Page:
The use of the registration application is compulsory for canyoning in the Fratarica and Predelica gorges in Log pod Mangrtom. Access to the application is granted by the consent of the JZ TNP. A fee for the use of the canyon infrastructure per group (Fratarica EUR 22, Predelica EUR 32) must be paid via the application.
Diving is allowed with the consent of the Triglav National Park:
Korita pri Kršovcu, below the Golobarska cableway, approx. 130 m long. Access to the river is via the existing access routes of the Zmuklica entry/exit point, which is otherwise regulated for navigation. Activities are allowed from 15 March to 31 October, with entry into the watercourse from 9.00 and exit from the watercourse until 18.00.
You do not need the consent of the national park manager to go diving.
Boating is allowed with the consent of the National Park Manager. Freshwater fisheries managers are also involved in the consent procedure with their expert opinion. Navigation shall be permitted at specified times and at appropriate watercourse flows (at which the activities do not impair the ecological conditions of the watercourse and consequently do not adversely affect the favourable status of flora and fauna).
In the stretch from the outlet of Lake Bohinj to the downstream boundary of the Triglav National Park. The entry point is at Lake Bohinj. Activities are allowed with adequate flow:
Navigation on the Soca and Koritnica rivers is regulated by municipal decree.
On the stretch from the pools at the end of (downstream of) the Velika korite to the downstream boundary of the Triglav National Park. The entrance point of Velika korita and the exit points of Bunkers and Kršovec must be used for navigation. Activities are permitted from 15 March to 31 October, subject to adequate flow, with entry to the watercourse from 09.00 and exit from the watercourse until 18.00.
Koritnica in the stretch from the end of (downstream of) Kluže Korite below Kluže Fortress to the downstream boundary of the Triglav National Park. The Kluže entry point must be used for navigation. Activities are allowed from 15 March to 31 October, subject to adequate flow, with entry to the watercourse from 09.00 and exit from the watercourse until 18.00.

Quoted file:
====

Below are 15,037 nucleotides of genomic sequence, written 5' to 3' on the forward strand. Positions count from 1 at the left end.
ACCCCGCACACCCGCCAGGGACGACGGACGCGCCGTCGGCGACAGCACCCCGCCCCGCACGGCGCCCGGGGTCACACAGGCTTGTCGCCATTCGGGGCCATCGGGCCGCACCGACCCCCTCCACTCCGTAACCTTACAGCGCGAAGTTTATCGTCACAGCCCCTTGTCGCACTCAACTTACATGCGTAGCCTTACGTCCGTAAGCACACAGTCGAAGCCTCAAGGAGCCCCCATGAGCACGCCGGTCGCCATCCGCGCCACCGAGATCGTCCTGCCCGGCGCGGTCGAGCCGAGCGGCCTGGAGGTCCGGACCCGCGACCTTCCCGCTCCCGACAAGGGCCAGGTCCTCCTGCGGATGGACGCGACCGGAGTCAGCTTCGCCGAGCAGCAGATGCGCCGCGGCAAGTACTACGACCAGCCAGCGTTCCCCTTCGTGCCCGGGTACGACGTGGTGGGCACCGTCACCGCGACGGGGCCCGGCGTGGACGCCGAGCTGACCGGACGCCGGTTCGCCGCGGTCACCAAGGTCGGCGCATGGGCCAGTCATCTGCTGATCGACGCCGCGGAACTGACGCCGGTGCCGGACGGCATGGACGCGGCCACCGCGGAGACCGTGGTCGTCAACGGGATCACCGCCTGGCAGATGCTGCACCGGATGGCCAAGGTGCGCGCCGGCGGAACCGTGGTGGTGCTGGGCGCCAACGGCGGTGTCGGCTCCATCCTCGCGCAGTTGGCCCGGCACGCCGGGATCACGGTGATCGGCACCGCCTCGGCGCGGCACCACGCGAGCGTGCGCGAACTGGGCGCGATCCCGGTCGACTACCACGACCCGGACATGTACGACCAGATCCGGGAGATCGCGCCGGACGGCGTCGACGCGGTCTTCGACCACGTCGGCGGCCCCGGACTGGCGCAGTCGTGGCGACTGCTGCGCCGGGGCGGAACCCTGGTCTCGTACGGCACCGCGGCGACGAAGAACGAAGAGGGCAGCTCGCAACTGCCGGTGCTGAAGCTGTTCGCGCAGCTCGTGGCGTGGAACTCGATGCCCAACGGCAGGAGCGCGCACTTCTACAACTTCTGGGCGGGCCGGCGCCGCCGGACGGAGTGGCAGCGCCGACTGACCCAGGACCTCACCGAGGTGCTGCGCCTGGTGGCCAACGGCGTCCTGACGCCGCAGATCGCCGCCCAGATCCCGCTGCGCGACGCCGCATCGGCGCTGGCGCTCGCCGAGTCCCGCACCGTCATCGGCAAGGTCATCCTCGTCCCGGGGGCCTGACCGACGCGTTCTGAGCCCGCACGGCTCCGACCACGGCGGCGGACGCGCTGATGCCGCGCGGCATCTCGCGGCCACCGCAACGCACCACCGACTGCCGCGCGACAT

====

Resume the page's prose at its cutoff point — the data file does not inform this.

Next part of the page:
Boating on Lake Bohinj does not require the consent of the national park manager. Boating is allowed on the entire lake area all year round.
In the National Park, you can stay in the Triglav National Park huts, the Trenta information centre and mountain outposts.
In the area of the park you can also find camping sites, private room and apartment providers and a few hotels and guesthouses with overnight accommodation.
List of local tourist organisations in the park:
A list of huts in the Triglav National Park, opening information and phone numbers can be found on the link of the Slovenian Mountaineering Association (PZS).
The PZS recommends that visitors use their own bedding for the night. For the price list of accommodation and meals, please visit the link to PZS Prices and discounts in the huts.
Bus and rail connections are described in the chapter "Transport and public transport".
Recognizing the importance of preserving its pristine landscapes, the park offers a plethora of eco-friendly transportation options.By prioritizing sustainable mobility, Triglav National Park ensures that its natural beauty remains undisturbed for future generations.
Visit the park by sustainable mobility and help contribute preserving only Slovenian national park for years to come. Stress free and nature friendly.
The Triglav National Park Act prohibits the parking of motor vehicles, caravans or motor vehicles used for residential purposes outside designated areas (Article 13, paragraph 42 of the Triglav National Park Act - Official Gazette of the Republic of Slovenia, No 52/10).
There are no car parks in the park area that are arranged for the provision of caravans or overnight parking. Therefore, the only areas in the Triglav National Park where campers can be parked overnight are currently campsites.
According to our information, among the municipalities in the Triglav National Park, only the municipality of Bovec has a decree on the traffic regime for campers and the parking regime at the camper stop.
Rangers are an important part of the management organisation. They monitor the status of all developments, whether they are natural or related to visitors and people living in the National Park. They ensure that the TNP Act is strictly enforced, inform and warn visitors to the National Park and can also penalise them for certain offences.
Their work is increasingly focused on cooperation, communication and awareness-raising for both local people and park visitors. They are also involved in a wide range of professional, educational and research tasks carried out by the TNP, including infrastructure management (information signs, trail maintenance, rest areas), mowing, thus preserving the characteristic cultural landscape, and care of the TNP huts. Two thirds of the rangers also act as game wardens.
Individual Triglav National Park guided tours are announced in the annual calendar of events and published on the Triglav National Park website.
Triglav National Park also organises guided tours at the request of visitors, ranging from easier hiking tours in the valleys and in the mid-mountains to more demanding tours in the high mountains.